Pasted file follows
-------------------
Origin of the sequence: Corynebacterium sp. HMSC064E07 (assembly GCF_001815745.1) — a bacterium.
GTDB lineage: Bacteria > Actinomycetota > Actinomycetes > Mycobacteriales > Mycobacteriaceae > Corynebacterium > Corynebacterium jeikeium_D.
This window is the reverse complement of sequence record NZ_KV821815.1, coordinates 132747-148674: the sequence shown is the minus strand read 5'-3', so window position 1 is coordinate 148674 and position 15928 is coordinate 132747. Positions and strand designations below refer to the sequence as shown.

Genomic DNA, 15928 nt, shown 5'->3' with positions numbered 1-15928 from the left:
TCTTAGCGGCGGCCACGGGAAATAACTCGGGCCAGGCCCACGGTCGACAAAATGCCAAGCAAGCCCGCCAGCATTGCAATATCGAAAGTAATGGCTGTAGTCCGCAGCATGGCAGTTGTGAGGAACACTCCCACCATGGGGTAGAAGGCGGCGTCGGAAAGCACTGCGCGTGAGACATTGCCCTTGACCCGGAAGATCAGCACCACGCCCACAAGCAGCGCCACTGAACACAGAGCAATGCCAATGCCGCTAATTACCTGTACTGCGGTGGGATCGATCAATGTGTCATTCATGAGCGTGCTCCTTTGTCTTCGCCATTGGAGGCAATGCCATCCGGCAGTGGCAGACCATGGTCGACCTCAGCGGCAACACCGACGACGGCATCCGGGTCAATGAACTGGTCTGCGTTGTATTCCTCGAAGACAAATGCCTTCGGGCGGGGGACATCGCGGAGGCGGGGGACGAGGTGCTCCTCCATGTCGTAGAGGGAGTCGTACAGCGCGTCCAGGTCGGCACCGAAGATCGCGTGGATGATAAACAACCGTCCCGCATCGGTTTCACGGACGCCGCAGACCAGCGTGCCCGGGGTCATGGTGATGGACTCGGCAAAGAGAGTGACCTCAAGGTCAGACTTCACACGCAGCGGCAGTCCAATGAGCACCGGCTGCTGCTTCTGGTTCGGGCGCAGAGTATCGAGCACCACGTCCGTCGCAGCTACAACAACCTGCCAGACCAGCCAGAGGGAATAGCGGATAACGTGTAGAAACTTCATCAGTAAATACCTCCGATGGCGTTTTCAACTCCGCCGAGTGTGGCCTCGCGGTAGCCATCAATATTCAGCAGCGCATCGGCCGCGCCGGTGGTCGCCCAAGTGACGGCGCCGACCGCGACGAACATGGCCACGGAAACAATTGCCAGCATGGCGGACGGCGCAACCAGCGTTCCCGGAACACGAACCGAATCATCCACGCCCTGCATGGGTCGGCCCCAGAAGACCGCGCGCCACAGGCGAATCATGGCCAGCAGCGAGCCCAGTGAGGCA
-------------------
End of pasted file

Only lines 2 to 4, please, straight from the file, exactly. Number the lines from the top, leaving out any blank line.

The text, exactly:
GTDB lineage: Bacteria > Actinomycetota > Actinomycetes > Mycobacteriales > Mycobacteriaceae > Corynebacterium > Corynebacterium jeikeium_D.
This window is the reverse complement of sequence record NZ_KV821815.1, coordinates 132747-148674: the sequence shown is the minus strand read 5'-3', so window position 1 is coordinate 148674 and position 15928 is coordinate 132747. Positions and strand designations below refer to the sequence as shown.

Genomic DNA, 15928 nt, shown 5'->3' with positions numbered 1-15928 from the left: